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Mexico City travel safety advice


Mexico City travel safety advice

Travel in Mexico City is generally safe. Areas around the historic center are generally well-lit and patrolled in the early evening. Much of your travel within the city will be done via public transportation or walking. Mexico City is an immensely crowded place, and with any major metropolitan area, it is advised to be aware of your surroundings. Taxi robberies, so-called "express kidnappings", where the victim is robbed and then taken on a trip to various ATMs to max out their credit cards, do occur, although safety in the city has improved in recent years. 95% of total kidnapping victims are nationals, so your odds of being taken are very slim, they are not targeting strangers, yet you should always use your common sense. The two most common recommendations for a safe cab riding experience are to make sure you take an official cab, and to notify a person you trust of the license plate number of the cab you are riding. There is a free app available for iPhone, Android, and Blackberry (soon) that allows you to verify if a cab is official by comparing the taxi license plate number with the government provided data and that lets you communicate through Facebook, Twitter and/or email the license plate number of the cab you have taken or even communicate an emergency through these mediums. The free service is called Protect your personal information. There are pickpockets in Mexico City. Purses and bulky, full pockets are quite attractive. Do not keep your passports, money, identification, and other important items hanging out for someone to steal. Place items in a hotel safe, or tuck them away inside your clothes. The Metro or Subway system can get extremely crowded, which creates opportunities for pickpockets on cars that are often standing room only. Do not show money in front of others as this generally attracts pickpockets. Do not leave anything of value inside your car, always use the trunk, even things that could be considered to hold something of value (for example, an empty gift box) will attract unwanted attention to your car and might prompt a broken window. Plan ahead, and know where you are going and how you will arrive. Mexico City is quite hospitable, and people who work for hotels and other hospitality-oriented businesses will help. This will help in avoiding confusion, becoming lost or stranded. Also, you can ask a local for advice to get somewhere, though you should speak good Spanish to do this. In the Polanco, Sante Fe and Lomas districts, some police officers and many business people and younger children speak English, as it is very common to learn it in school.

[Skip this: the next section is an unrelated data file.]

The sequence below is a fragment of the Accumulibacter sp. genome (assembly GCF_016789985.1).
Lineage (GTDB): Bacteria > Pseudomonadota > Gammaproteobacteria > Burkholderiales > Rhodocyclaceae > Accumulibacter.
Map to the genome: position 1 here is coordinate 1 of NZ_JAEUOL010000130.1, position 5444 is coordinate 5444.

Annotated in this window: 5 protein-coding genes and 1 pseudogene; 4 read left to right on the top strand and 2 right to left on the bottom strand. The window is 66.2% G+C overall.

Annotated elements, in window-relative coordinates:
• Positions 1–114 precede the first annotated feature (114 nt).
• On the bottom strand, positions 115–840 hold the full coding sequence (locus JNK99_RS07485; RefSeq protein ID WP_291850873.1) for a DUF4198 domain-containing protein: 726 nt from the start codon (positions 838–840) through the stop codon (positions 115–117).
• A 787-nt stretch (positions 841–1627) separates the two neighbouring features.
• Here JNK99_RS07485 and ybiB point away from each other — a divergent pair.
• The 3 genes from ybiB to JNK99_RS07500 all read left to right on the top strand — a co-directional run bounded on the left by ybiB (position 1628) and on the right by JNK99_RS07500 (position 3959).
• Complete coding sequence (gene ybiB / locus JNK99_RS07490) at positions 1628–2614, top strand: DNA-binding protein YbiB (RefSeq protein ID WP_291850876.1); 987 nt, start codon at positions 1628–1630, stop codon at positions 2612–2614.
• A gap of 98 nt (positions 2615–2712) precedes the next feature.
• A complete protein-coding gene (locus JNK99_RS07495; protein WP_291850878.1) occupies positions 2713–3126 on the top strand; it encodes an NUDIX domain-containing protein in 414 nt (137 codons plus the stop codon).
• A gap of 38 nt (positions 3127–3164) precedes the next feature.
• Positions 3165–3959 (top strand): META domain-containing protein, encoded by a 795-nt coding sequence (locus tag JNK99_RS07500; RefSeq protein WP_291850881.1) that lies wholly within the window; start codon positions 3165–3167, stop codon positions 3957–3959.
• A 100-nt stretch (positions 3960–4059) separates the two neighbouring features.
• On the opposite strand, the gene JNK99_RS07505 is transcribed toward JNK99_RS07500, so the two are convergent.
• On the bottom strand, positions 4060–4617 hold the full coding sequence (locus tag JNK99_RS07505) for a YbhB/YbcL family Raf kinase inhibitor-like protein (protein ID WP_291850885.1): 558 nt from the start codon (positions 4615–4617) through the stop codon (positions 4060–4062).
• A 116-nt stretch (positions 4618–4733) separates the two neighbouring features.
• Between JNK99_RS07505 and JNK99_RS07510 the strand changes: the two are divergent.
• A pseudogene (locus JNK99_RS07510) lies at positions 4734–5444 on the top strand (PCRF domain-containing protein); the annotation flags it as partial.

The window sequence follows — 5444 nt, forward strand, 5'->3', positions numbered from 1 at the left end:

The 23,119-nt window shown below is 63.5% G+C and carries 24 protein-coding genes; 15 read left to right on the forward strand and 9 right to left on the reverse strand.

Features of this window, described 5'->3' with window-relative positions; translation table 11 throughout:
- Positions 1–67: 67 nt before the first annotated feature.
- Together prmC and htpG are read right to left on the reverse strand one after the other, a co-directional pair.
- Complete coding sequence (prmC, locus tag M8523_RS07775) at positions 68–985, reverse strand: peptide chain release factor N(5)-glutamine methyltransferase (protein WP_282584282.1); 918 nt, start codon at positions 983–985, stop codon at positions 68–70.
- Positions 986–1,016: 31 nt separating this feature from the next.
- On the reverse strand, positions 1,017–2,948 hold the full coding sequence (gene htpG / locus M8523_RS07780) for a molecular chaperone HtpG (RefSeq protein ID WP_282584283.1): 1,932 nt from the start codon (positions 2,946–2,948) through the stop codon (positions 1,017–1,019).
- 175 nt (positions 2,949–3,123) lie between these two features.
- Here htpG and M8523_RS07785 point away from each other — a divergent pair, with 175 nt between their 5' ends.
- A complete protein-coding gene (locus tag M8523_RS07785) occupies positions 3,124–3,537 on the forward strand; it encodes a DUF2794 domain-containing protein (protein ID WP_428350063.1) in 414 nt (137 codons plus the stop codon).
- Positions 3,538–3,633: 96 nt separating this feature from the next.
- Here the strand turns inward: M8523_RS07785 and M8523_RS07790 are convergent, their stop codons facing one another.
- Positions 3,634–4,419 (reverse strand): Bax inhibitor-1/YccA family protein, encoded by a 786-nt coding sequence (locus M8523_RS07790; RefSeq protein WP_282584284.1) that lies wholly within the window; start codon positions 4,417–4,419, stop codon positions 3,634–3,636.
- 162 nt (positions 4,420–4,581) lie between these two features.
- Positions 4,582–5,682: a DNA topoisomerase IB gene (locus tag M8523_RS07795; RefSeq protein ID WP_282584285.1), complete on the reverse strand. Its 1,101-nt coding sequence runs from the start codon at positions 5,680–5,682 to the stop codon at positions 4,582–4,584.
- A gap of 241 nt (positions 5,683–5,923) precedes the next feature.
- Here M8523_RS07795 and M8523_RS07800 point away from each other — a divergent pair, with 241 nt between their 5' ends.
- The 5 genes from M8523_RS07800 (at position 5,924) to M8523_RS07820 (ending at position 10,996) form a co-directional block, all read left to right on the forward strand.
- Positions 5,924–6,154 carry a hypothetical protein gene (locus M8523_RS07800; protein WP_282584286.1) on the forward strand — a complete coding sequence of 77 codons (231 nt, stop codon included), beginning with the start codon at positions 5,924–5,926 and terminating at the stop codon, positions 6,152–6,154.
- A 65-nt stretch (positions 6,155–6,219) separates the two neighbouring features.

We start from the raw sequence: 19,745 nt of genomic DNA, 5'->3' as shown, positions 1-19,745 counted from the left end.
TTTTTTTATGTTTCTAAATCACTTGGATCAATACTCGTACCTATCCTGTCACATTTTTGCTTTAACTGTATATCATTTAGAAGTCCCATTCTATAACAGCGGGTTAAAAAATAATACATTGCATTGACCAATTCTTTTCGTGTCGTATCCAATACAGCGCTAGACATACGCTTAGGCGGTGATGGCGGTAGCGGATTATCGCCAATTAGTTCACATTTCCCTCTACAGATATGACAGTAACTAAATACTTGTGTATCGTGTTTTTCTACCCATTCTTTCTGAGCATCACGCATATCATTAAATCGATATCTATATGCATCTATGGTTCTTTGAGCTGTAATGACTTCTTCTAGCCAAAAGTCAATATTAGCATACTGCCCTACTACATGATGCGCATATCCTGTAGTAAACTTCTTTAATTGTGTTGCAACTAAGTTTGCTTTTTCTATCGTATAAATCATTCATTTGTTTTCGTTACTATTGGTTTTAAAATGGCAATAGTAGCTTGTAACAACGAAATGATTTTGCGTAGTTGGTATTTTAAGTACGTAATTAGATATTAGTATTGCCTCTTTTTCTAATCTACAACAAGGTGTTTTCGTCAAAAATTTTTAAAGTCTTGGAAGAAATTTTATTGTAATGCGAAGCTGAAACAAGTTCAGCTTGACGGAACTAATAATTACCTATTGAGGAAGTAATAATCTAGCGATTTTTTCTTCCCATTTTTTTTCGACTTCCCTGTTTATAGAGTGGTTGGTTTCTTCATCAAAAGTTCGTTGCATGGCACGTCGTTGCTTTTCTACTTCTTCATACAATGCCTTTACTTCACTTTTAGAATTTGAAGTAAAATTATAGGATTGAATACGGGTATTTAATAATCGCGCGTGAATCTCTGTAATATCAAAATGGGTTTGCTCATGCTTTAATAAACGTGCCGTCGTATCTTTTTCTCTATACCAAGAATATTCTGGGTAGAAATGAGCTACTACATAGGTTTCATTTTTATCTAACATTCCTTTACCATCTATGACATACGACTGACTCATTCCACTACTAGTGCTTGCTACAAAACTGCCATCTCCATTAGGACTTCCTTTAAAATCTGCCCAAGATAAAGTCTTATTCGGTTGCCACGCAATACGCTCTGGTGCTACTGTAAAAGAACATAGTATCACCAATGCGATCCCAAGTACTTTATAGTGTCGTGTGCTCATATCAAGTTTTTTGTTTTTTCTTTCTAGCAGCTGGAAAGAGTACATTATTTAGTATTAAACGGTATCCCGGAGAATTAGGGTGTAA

The Most Frequently Asked Travel Questions about Mexico City


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Mexico City Travel Guide from Wikitravel. Many thanks to all Wikitravel contributors. Text is available under Creative Commons Attribution-ShareAlike 3.0, images are available under various licenses, see each image for details.

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